If you’ve been following my current series of posts about Corporate Social Responsibility (CSR), you know I’m ready to share some of the benefits of engaging in CSR. These findings are from a survey of 142 business people representing a diverse range of industries: manufacturing, consumer packaged goods, extractive minerals, financial services, media, telecommunications and others. All were managers who attended Harvard Business School’s CSR executive education program sometime during the past four years. A surprising 60 percent said they were “dissatisfied with their firms’ CSR activities and wanted to improve them.”
The research team divided the responses into three categories, based on how each respondent’s company CSR programs were organized:
- Philanthropy = 48 percent of respondents
- Operational Improvements = 39 percent
- Business-model Transformation = 13 percent
Those who fell into the purely philanthropic category rated the benefits as follows:
- Improves company’s social standing (84 percent)
- Supports company’s philanthropic priorities (77 percent)
- Increases employee motivation (67 percent)
- Increases revenue (13 percent), with 41 percent citing increased costs
Among the managers whose companies’ focused CSR on making operational improvements, the benefits were identified as:
- Improves company’s social standing (94 percent)
- Improves company’s environmental impact (62 percent)
- Protects resources on which company depends (58 percent)
- Increases revenue (32 percent), with 35 percent citing increased costs and 32 percent citing increased costs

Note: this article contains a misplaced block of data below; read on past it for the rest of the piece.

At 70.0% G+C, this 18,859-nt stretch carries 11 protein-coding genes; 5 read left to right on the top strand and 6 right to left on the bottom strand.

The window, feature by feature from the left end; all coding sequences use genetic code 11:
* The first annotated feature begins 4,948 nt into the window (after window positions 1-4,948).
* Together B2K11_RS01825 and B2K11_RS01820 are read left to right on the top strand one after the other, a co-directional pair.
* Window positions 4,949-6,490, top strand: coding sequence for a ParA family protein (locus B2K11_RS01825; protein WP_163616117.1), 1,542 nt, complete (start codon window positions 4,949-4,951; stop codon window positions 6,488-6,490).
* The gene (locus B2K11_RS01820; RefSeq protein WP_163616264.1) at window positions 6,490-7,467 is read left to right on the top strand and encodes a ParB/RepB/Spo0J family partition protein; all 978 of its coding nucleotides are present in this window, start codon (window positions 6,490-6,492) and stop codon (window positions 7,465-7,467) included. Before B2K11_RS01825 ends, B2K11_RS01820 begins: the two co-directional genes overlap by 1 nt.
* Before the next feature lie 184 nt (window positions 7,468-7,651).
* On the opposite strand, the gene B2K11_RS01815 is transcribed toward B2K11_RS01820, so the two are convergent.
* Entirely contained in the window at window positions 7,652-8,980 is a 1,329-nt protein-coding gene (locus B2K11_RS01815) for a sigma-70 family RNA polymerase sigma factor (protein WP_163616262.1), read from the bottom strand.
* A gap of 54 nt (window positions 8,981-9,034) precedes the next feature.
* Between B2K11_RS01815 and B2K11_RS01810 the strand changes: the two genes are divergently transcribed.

And among the 13 percent of respondents representing the “radical fringe” defined by “Business-Model Transformation” CSR programs, the following benefits were reported:
- Creates an important solution to a social/environmental program (89 percent)
- Promises long-term gains (82 percent)
- Addresses senior management’s social/environmental mission (82 percent)
- Increases revenue (31 percent)
- Reduces costs (35 percent), with 36 percent citing increased costs
While we started our foundation and volunteerism activities for altruistic reasons, there are benefits any firm can receive through philanthropy:
- Position and branding in the market place. Think of a friend who’s a “taker” versus one that’s a “giver”… which one do you hold in higher esteem?
- Recruiting. Most people, and especially millennials, want a multi-dimensional life and that includes where and how they work.
- Engagement. Volunteering outside of work gives us time to get to know one another in a non-work setting and build understanding and camaraderie.
- Perspective. I remember having a tough day at work, which was followed by going to volunteer at our local Ronald McDonald House. Within minutes, I was reminded that my “problem” was really a nuisance.
- Strengthens our industry. With our STEM scholarship, Intertech is helping build tomorrow’s technical talent pool. For more on our STEM scholarship and the 2015 recipient, see my final post in this series.